Home Articles Future of packaging just got a little greener with Cardia-Sealed Air deal

Future of packaging just got a little greener with Cardia-Sealed Air deal

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Everyday packaging, especially of the kind that lands on your doorstep, just got a little greener. It also might be the future of ‘green packaging’ embracing the so-called “five R’s” — renewable source, recycled content, reduce material, reuse and recycled.

One of the biggest packaging companies, Sealed Air Corporation, has signed on to Cardia Biohybrid’s (ASX CODE: CNN) technology, adding to the Australian company’s roster that already includes Nestlé S.A., one of the biggest makers of fast moving consumer goods.

“Sealed Air is another example of a major market leader taking the initiative to reduce consumption of virgin petroleum based resin – in this case by a significant 20%,” said Dr. Frank Glatz. “Sealed Air is another example of a major market leader taking the initiative to reduce consumption of virgin petroleum based resin – in this case by a significant 20%,” said Dr. Frank Glatz.

Sealed Air Corporation, the $8 billion U.S. company, agreed to buy Cardia Biohybrid’s proprietary resin used to produce a product that could replace the familiar, but more polluting, bubble wrap. The resin technology, tailored for the plastics packaging industry and called FillAir, creates air cushions that work just as efficiently as bubble wraps to protect goods during transport but is a lot more friendly to the environment. Cardia said the deal follows successful conclusion of extended “in market trials.”

How green can we get?

Co-developed by the Melbourne-based Cardia and Sealed Air, the new R5 FillAir uses less oil and claims a carbon footprint that is lower by about 10%, compared to similar products, with the same packaging performance and cost. It is also fully recyclable.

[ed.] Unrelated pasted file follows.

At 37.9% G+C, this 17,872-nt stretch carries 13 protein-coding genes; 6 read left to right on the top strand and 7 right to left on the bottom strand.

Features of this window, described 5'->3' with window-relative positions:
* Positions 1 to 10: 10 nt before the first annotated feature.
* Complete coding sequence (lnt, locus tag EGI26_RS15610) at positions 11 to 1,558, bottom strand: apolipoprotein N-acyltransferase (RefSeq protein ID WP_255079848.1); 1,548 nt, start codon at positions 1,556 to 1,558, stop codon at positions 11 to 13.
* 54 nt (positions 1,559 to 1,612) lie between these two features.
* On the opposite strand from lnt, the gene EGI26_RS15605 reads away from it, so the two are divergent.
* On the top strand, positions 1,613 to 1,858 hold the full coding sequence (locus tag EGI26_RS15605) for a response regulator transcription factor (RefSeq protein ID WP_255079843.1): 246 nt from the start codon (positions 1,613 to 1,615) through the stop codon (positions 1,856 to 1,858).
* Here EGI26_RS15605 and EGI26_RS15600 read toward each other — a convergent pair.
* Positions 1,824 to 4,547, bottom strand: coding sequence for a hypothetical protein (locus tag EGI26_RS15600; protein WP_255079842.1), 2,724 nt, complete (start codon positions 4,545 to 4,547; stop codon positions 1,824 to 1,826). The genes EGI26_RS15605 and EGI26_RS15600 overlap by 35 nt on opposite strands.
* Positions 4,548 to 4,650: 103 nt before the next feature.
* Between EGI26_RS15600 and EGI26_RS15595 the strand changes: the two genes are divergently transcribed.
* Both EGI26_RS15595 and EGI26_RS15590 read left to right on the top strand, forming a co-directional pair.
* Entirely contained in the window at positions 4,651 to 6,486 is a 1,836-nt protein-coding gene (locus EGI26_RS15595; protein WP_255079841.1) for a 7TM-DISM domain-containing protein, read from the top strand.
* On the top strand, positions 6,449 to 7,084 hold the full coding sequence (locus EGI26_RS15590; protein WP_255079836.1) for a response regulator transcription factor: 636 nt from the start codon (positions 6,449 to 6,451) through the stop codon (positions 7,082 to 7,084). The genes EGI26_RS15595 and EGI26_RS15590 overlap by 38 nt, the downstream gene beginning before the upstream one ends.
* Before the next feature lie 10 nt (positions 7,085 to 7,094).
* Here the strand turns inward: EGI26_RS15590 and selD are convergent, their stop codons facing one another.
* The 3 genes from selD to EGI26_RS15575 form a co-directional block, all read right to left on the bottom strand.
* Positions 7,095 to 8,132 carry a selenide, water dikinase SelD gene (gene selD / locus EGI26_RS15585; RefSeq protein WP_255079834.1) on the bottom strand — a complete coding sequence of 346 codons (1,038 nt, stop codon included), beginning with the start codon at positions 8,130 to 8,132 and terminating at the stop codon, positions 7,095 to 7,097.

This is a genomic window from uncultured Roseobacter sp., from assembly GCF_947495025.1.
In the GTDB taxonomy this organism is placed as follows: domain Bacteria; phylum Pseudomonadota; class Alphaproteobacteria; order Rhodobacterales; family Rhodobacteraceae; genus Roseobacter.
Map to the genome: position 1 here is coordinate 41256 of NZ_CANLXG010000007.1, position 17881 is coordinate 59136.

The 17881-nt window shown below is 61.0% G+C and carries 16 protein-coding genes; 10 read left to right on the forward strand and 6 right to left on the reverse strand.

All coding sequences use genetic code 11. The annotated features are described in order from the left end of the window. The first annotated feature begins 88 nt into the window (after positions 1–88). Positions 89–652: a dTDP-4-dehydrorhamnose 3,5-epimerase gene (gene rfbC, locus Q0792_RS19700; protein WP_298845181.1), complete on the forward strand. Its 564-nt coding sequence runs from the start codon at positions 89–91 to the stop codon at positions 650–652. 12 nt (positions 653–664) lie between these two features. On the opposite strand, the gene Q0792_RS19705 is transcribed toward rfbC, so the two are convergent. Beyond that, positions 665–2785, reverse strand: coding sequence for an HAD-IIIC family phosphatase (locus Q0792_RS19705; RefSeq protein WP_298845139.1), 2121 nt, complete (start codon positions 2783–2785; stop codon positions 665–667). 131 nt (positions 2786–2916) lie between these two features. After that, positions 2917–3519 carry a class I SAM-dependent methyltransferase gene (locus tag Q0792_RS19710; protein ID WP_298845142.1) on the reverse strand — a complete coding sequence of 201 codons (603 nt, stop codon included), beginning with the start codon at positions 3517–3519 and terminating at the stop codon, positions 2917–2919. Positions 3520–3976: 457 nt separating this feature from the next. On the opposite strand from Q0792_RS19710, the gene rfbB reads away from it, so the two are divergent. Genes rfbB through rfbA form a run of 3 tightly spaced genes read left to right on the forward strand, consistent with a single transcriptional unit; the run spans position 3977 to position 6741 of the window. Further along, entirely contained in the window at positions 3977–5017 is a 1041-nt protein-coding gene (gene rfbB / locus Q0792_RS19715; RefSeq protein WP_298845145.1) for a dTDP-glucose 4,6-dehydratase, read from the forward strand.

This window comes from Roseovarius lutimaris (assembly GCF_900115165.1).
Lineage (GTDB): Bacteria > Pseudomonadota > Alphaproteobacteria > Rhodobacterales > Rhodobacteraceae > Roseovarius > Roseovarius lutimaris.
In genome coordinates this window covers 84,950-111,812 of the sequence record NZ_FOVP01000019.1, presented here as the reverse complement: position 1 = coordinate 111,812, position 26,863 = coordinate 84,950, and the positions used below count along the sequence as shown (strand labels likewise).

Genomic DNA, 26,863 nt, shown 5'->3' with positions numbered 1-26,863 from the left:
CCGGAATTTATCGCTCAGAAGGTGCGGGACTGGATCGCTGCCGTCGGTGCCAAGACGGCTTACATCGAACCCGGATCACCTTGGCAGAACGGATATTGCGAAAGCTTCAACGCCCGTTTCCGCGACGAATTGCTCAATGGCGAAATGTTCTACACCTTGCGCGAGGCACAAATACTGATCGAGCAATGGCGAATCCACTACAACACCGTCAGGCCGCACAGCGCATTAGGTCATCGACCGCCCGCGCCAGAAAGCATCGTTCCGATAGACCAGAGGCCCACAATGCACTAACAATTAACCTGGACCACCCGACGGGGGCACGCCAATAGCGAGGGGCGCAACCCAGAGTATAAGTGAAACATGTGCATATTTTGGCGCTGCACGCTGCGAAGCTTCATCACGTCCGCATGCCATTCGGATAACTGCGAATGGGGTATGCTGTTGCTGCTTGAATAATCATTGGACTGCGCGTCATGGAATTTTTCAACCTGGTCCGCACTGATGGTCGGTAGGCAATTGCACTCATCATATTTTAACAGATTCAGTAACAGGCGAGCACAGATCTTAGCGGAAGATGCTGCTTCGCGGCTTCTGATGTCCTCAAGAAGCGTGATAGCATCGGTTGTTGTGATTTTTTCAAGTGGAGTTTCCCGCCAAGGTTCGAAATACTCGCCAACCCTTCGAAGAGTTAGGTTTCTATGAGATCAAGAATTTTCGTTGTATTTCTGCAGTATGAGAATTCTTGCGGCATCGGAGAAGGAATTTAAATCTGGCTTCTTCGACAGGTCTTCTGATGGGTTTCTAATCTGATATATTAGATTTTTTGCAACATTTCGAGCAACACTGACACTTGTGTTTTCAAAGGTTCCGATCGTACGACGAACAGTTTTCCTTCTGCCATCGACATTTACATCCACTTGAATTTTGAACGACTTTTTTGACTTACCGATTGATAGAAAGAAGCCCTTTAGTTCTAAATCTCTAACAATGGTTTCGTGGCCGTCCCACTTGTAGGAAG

“First, our Cardia Biohybrid resin enabled Sealed Air to reduce their dependency on non-renewable petroleum based resins by 10% and the incorporation of 10% preconsumer recycled content, meant that this new film reduced the need for petroleum based resins by 20%, as compared to the FillAir Select and Ultra films,” said Glatz. “The second aspect of Sealed Air’s performance standards presented a greater technical challenge. The Cardia Biohybrid resin had to meet precision performance standards during both the manufacture of the film and later at the point of use, when the film is inflated and used as void fill.”

Cardia Biohybrid combines renewable thermoplastics with polyethylene material to reduce dependence on finite oil resources and to reduce carbon footprint. Its range of products includes compostable bubble wrap.

“When it comes to sustainability, we focus on the total life cycle of our products and the products we protect,” said David Weiss, Sealed Air’s business manager. “Our strategy involves understanding the beginning and end of life, in addition to the performance during use. The new FillAir R5 film addresses all of these areas.”

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